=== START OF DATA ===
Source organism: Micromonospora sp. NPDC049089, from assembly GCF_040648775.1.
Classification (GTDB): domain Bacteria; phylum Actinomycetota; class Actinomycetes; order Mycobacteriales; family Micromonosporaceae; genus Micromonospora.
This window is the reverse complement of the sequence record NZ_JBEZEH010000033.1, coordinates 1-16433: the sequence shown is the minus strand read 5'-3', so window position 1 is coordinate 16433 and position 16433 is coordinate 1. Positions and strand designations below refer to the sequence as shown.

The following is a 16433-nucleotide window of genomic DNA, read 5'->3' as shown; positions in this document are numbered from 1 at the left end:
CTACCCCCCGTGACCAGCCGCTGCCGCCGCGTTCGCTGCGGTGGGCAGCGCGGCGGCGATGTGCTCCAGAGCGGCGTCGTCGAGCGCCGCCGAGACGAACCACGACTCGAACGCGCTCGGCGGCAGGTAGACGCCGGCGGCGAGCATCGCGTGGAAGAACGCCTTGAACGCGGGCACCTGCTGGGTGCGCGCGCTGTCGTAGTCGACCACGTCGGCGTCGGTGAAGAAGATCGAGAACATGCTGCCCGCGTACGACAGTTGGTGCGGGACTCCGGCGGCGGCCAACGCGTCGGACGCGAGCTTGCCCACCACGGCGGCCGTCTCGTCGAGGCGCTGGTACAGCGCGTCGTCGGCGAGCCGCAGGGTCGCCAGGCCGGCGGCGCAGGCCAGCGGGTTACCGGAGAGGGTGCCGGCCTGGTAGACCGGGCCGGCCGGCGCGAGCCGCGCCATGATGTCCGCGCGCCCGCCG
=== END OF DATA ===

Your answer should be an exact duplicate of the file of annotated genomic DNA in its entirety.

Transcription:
Source organism: Micromonospora sp. NPDC049089, from assembly GCF_040648775.1.
Classification (GTDB): domain Bacteria; phylum Actinomycetota; class Actinomycetes; order Mycobacteriales; family Micromonosporaceae; genus Micromonospora.
This window is the reverse complement of the sequence record NZ_JBEZEH010000033.1, coordinates 1-16433: the sequence shown is the minus strand read 5'-3', so window position 1 is coordinate 16433 and position 16433 is coordinate 1. Positions and strand designations below refer to the sequence as shown.

The following is a 16433-nucleotide window of genomic DNA, read 5'->3' as shown; positions in this document are numbered from 1 at the left end:
CTACCCCCCGTGACCAGCCGCTGCCGCCGCGTTCGCTGCGGTGGGCAGCGCGGCGGCGATGTGCTCCAGAGCGGCGTCGTCGAGCGCCGCCGAGACGAACCACGACTCGAACGCGCTCGGCGGCAGGTAGACGCCGGCGGCGAGCATCGCGTGGAAGAACGCCTTGAACGCGGGCACCTGCTGGGTGCGCGCGCTGTCGTAGTCGACCACGTCGGCGTCGGTGAAGAAGATCGAGAACATGCTGCCCGCGTACGACAGTTGGTGCGGGACTCCGGCGGCGGCCAACGCGTCGGACGCGAGCTTGCCCACCACGGCGGCCGTCTCGTCGAGGCGCTGGTACAGCGCGTCGTCGGCGAGCCGCAGGGTCGCCAGGCCGGCGGCGCAGGCCAGCGGGTTACCGGAGAGGGTGCCGGCCTGGTAGACCGGGCCGGCCGGCGCGAGCCGCGCCATGATGTCCGCGCGCCCGCCG